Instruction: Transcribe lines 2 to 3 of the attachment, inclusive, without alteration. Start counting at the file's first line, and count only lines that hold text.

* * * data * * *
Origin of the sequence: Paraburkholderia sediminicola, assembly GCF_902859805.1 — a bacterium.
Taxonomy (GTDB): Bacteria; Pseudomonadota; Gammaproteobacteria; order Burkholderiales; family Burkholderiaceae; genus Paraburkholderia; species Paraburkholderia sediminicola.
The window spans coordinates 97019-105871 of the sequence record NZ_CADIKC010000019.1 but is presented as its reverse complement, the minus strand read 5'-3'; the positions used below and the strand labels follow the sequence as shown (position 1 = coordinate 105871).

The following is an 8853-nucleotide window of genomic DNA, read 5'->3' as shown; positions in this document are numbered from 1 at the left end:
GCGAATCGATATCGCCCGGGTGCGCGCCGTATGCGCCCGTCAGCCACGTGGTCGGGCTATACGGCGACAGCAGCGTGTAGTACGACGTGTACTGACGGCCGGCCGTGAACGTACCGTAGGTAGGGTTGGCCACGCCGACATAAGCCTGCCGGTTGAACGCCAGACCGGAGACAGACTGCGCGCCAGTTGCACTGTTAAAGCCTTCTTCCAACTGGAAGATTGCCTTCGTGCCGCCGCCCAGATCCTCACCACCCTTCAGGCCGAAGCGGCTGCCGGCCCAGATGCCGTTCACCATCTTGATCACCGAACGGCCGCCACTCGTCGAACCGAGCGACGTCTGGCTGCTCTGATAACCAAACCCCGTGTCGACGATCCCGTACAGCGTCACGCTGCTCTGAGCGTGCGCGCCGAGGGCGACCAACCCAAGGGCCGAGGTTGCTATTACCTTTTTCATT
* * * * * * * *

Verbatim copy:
Taxonomy (GTDB): Bacteria; Pseudomonadota; Gammaproteobacteria; order Burkholderiales; family Burkholderiaceae; genus Paraburkholderia; species Paraburkholderia sediminicola.
The window spans coordinates 97019-105871 of the sequence record NZ_CADIKC010000019.1 but is presented as its reverse complement, the minus strand read 5'-3'; the positions used below and the strand labels follow the sequence as shown (position 1 = coordinate 105871).